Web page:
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IS storms center of Palmyra; civilians trapped inside historic town

AMMAN: The Islamic State appears to be making rapid progress […]

20 May 2015

AMMAN: The Islamic State appears to be making rapid progress towards capturing Palmyra, a UNESCO World Heritage Site home to Roman-era ruins, as regime soldiers buckle under an IS force that resident Mohammed Hassan described to Syria Direct as “massive.”

The Islamic State “is attacking in massive numbers, telling us the town will be under their control within two days,” said Hassan from inside Palmyra, where IS has taken the north, parts of the center and the southeast periphery.  

At least three sources inside Palmyra told Syria Direct on Wednesday that regime forces appeared unable to fend off the offensive, while not allowing citizens to leave.

“It’s strange, the regime was well-fortified and summoned a large number of reinforcements—its collapse at this rate was unexpected,” said Samir Abu al-Kheir, a local citizen journalist.

“The regime has more or less given up, the situation is very confused,” Khaled al-Homsi, a member of the Palmyra LCC, told Syria Direct Wednesday. “Regime soldiers are fleeing from the checkpoints and IS is taking control of most of the security branches.”

After capturing the northern side of Palmyra Tuesday night, IS fighters stormed points in the center of the town Wednesday morning, taking the State Security building and another administrative building, reported pro-opposition al-Araby al-Jadeed.

Mohammed Hassan, the civilian inside Palmyra, confirmed to Syria Direct IS control of those locations, adding the bakery and Udhina School to the list, both located in the town’s center.

The Islamic State, invading from both the north and the southeast, is now 300 meters away from the Military Security building, where regime soldiers fleeing from other locations have regrouped, said Hassan.

Palmyra’s famous ruins are in the southwest, less than two kilometers from the town center. The State Security building, now controlled by the Islamic State, is 925 meters away from the ruins.

Also on Wednesday morning, IS captured the Khatab checkpoint in the southeast of the city, reported the Palmyra LCC. Regime soldiers have fled from a second checkpoint in the southeast, said Mohammed Hassan.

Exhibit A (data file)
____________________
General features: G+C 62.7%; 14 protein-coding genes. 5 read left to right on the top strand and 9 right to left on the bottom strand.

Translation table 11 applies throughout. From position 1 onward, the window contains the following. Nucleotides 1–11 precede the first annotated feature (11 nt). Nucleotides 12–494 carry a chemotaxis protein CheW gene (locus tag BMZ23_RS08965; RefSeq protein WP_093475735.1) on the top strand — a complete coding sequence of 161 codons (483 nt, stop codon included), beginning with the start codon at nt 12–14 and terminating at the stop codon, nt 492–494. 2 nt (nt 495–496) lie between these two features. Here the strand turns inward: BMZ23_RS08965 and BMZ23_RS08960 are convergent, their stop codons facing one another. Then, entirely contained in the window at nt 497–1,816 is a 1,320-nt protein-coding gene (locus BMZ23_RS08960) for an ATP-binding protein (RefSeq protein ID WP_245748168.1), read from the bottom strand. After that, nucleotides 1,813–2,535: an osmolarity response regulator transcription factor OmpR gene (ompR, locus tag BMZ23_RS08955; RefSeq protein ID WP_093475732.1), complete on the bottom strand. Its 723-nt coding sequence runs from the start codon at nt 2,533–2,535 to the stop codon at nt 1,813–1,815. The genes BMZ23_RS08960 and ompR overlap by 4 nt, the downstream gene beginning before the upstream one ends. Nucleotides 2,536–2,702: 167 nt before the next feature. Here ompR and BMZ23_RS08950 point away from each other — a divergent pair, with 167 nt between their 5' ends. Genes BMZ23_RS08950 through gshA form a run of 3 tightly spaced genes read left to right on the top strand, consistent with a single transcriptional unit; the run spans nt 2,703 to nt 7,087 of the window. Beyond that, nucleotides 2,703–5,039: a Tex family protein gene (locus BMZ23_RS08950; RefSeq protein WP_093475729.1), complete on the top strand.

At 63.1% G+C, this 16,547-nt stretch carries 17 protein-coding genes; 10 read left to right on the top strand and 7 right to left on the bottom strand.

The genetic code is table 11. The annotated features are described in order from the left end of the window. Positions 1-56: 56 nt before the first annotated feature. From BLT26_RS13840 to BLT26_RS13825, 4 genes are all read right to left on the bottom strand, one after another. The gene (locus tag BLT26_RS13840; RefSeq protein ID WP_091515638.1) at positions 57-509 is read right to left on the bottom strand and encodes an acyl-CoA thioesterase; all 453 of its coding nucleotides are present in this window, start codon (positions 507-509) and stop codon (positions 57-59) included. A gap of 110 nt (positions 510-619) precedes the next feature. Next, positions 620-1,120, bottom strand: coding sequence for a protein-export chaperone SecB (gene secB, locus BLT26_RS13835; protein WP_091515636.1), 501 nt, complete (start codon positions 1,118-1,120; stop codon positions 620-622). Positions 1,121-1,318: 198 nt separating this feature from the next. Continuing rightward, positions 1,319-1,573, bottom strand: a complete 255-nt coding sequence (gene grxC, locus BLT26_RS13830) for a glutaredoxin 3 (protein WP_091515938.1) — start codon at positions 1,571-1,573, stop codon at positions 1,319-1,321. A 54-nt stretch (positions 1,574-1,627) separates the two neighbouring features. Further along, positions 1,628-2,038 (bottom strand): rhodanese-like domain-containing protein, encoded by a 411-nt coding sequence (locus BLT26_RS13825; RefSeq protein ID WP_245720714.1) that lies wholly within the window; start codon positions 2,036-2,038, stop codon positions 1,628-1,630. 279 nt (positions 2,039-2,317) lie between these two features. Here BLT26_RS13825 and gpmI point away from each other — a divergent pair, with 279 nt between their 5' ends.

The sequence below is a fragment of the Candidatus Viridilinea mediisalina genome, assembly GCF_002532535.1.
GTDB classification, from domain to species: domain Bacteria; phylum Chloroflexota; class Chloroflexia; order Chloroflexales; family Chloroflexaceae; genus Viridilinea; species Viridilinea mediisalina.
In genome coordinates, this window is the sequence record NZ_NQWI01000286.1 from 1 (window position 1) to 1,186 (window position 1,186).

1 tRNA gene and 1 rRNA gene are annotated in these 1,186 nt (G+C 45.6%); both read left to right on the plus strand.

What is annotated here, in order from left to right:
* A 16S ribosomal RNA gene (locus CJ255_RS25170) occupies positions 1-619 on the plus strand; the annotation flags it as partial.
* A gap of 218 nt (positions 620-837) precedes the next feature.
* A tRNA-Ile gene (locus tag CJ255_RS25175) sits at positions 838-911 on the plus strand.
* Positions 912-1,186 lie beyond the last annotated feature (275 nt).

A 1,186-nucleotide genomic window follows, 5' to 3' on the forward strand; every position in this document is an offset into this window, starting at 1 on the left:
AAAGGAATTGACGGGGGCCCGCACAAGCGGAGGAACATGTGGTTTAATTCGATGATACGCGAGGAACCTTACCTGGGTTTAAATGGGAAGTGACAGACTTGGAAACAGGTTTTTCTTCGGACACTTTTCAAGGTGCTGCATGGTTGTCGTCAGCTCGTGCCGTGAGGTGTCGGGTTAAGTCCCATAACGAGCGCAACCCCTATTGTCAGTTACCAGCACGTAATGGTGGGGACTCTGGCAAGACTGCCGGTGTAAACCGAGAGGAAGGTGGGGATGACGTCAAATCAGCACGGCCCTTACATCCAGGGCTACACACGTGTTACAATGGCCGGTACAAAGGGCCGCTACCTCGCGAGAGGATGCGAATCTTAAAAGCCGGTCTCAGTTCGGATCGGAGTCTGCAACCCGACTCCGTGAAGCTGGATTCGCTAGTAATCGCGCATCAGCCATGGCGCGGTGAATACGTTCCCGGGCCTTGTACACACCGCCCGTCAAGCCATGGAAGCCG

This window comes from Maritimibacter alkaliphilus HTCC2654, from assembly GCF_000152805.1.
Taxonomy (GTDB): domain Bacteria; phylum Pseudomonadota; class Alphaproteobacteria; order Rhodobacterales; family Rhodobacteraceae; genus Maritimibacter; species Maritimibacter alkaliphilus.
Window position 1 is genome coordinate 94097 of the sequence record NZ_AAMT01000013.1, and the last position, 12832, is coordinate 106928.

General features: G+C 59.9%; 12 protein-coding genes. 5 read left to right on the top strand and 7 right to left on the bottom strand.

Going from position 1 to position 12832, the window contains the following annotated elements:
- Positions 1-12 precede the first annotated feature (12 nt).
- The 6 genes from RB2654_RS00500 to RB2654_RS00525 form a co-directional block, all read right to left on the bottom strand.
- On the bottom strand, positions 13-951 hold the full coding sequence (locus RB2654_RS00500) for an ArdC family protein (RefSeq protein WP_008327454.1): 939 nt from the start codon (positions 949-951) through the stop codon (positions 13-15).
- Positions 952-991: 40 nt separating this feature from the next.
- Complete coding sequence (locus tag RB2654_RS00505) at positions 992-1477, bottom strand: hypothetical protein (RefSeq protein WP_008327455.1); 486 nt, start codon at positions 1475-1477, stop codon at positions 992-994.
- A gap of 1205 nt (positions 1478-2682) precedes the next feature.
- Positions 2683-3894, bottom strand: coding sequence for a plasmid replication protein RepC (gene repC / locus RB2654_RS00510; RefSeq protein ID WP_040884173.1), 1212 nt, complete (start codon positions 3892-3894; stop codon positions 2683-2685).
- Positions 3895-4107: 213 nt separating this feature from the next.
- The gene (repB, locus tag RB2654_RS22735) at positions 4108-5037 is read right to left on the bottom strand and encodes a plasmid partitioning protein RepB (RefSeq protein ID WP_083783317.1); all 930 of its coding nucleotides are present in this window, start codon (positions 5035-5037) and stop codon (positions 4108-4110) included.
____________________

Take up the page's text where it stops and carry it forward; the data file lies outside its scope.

Palmyra residents are caught up in the fighting as the regime has reportedly prevented them from exiting the city “in order to put pressure on IS not to use car bombs” that would cause large numbers of civilian casualties, said Hassan. That claim could not been independently verified, but other residents of the town confirmed the regime was preventing civilians from fleeing.

Many of those who escaped the northern part of the town “are sleeping in the streets as the regime bombs certain neighborhoods and IS targets checkpoints,” he added.

In a possible bid to slow IS’s advance, the regime moved a large number of prisoners from Palmyra’s infamous prison on the outskirts to the Military Security Branch inside the town Tuesday. “Activists saw it as the first move before the prisoners are thrown into a battle against the Islamic State,” reported al-Araby al-Jadeed.

Samir Abu al-Kheir, a citizen journalist from the town, confirmed that “three large buses” moved prisoners into the Military Security Branch.

“They will be put [on the front] as human shields.”

The assault on Palmyra began last week when IS captured al-Amariya, a town directly to the north, and simultaneously launched an attack on the officers’ quarters to the east of the city. On Monday, IS fighters withdrew from the northern areas of the city towards al-Amariya and al-Maalaf, and towards the groves in the southeast vicinity of the town.     

“Residents are afraid of what will happen to Palmyra,” said Mohammed Hassan.

“We don’t know what the regime might do if it withdraws… or what the Islamic State might do.” 

Dan Wilkofsky contributed reporting. 

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